The British government is sticking to its advice that routine removal of implants from Poly Implant Prothese (PIP) is not required, in contrast to the guidance from the French government.
Lansley said he was concerned about the quality of data supplied by private clinics and healthcare providers, but that experts should be able to give definitive advice by the end of the week to an estimated 40,000 British women fitted with the implants.
"On the basis of the evidence and the data that they have seen so far, their advice continues to be that there is no case for the routine removal of these implants because there isn't a safety concern that would justify the risk of a surgical operation," he told BBC radio.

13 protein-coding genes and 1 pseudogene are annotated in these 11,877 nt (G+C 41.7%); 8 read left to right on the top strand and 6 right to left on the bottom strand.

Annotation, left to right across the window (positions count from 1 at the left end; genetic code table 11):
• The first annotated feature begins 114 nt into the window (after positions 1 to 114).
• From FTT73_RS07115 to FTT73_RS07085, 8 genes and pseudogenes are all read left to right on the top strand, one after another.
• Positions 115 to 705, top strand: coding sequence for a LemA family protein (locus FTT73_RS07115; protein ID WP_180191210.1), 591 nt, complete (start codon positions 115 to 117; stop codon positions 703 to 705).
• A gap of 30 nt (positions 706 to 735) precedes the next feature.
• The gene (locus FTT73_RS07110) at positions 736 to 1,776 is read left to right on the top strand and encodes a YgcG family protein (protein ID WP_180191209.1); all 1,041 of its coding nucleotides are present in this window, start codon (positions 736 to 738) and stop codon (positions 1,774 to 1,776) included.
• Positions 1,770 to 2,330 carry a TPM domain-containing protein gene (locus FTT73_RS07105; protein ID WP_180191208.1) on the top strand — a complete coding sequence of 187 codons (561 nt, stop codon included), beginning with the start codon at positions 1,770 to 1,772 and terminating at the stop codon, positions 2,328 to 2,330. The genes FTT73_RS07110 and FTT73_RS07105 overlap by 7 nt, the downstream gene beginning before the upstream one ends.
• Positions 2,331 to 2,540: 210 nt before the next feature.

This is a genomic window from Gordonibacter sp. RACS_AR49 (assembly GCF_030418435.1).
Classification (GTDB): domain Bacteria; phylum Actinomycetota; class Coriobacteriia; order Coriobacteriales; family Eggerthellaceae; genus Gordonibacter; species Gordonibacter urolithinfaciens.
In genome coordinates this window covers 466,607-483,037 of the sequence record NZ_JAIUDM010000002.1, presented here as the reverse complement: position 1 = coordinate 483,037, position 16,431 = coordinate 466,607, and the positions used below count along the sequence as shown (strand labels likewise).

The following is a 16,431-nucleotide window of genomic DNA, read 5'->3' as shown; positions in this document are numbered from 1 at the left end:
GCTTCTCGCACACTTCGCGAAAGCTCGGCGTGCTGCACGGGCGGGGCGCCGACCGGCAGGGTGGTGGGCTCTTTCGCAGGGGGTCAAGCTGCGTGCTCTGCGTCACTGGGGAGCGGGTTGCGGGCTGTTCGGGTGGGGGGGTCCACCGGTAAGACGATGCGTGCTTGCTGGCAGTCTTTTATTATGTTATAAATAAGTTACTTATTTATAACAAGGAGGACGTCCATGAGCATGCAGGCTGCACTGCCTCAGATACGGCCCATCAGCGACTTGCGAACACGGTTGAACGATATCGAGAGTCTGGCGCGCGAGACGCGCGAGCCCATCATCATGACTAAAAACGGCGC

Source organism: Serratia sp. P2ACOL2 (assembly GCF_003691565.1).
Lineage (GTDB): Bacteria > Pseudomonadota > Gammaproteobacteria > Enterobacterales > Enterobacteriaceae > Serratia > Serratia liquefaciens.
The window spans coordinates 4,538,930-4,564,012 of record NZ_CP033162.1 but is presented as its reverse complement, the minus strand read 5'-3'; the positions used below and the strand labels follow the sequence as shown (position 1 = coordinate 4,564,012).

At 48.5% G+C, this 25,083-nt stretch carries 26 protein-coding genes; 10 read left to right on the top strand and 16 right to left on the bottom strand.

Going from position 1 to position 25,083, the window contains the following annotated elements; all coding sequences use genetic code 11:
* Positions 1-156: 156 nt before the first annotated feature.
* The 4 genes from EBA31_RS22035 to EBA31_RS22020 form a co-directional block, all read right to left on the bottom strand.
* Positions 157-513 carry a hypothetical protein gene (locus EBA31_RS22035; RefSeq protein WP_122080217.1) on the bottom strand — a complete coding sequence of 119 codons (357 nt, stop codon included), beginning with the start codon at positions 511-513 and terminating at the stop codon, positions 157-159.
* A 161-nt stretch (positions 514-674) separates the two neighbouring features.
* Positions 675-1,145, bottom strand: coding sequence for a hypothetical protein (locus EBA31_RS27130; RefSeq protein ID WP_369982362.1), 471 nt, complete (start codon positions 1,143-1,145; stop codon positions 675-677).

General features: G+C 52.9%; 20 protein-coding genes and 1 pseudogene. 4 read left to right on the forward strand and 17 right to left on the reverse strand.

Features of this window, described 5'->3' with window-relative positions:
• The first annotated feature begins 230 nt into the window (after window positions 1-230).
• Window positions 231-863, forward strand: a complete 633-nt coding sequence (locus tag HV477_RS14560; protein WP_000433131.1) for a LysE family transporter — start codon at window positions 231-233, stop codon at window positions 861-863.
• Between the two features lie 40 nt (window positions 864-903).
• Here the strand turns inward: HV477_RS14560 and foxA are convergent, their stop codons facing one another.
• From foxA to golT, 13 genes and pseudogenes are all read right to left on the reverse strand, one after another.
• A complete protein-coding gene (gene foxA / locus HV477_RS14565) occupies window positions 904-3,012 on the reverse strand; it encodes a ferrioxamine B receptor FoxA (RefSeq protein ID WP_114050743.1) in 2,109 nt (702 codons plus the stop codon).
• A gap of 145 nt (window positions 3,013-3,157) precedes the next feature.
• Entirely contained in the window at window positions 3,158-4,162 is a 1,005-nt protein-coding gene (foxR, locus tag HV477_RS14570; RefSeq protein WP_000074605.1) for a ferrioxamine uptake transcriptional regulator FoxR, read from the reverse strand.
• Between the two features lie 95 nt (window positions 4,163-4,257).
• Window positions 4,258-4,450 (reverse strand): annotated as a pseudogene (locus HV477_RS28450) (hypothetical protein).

"There is no evidence of a link with cancer, the toxicity tests have demonstrated to the satisfaction of the regulator that the filler in this material is not toxic."
The French government has advised 30,000 French women who bought implants from PIP to have them removed because of concerns that they might rupture.
Once the third-biggest breast-implant maker in the world, PIP went bankrupt in 2010 after an official investigation showed it was using cheaper, unapproved industrial-grade silicone in some of its products.
Last Updated: 2012-01-04 10:38:08 -0400 (Reuters Health)
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